Deaccessioning art in a Museum

When it comes to a museum’s permanent collection, one may instinctually believe that adding to it is the main goal. Bigger is better… right? If that is so, why are museums around the world working to deaccession their stores?

To deaccession an artwork is to permanently remove a piece from a museum. The justification is up to the curator to decide, but reasons can range from the fact that the work may simply no longer fit in the permanent collection thematically, or simply because a museum can no longer afford to keep it. Often, the latter is the case. While running exhibits and funding programs are costly to the institution, usually simply keeping art in storage can be amongst the most expensive parts of running a museum. Storage space, temperature control, humidity control, fire sprinklers, and insurance can rack up a hefty bill. Thus, it is often in the best financial interests of the museum to cut the fat.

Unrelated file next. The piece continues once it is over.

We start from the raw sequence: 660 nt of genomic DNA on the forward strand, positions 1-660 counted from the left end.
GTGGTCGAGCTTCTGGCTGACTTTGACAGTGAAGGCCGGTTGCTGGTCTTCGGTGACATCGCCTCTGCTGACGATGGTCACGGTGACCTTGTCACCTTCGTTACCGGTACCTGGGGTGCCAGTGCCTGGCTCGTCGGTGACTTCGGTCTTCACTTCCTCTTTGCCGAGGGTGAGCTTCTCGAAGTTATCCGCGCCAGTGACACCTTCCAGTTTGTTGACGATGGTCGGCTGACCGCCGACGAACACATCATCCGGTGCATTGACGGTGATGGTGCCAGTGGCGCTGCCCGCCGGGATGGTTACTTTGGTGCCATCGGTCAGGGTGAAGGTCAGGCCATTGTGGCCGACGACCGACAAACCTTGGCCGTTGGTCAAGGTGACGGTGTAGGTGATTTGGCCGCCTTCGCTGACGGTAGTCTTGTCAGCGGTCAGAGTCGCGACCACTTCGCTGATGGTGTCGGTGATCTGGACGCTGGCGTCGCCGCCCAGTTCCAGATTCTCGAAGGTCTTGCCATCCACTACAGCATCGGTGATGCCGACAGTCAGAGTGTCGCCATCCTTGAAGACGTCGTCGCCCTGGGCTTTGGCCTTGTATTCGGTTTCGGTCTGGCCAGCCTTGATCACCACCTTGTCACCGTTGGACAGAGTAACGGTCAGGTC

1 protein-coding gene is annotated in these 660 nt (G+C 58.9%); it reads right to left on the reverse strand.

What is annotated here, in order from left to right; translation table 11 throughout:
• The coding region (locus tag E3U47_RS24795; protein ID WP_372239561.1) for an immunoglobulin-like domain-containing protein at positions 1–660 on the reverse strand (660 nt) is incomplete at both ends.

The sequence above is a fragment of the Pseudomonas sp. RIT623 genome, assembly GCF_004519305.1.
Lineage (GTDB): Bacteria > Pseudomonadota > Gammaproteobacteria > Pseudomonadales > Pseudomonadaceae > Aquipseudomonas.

While every institution’s deaccession methods can vary, generally, the process starts with the curator. The curator evaluates the piece for characteristics, such as physical condition and consistency to the majority of the collection. In UCSB’s AD&A’s case, the museum opened in 1960, and the new museum eagerly accepted most works that were donated. However, as the years passed and the AD&A’s preferences grew more refined, the institution was able to be more discriminating in its decisions to accept and keep work. When the decision has been made as to deaccession the piece, its history is then researched. It is essential that careful, thorough research is done to ensure that a valuable piece is not accidentally removed from the collection. Facts, such as when it was donated and by whom, are invaluable, as often the works are returned to their donors. If the donor has passed and has no living kin, the museum has the option to return the work to the artist, donate it to another institution that could better use it to serve the public, or sell it at a public auction, where proceeds are used not for profit, but to improve and expand the museum’s permanent collection.

-Momo Fong, Fine Arts Curatorial Intern

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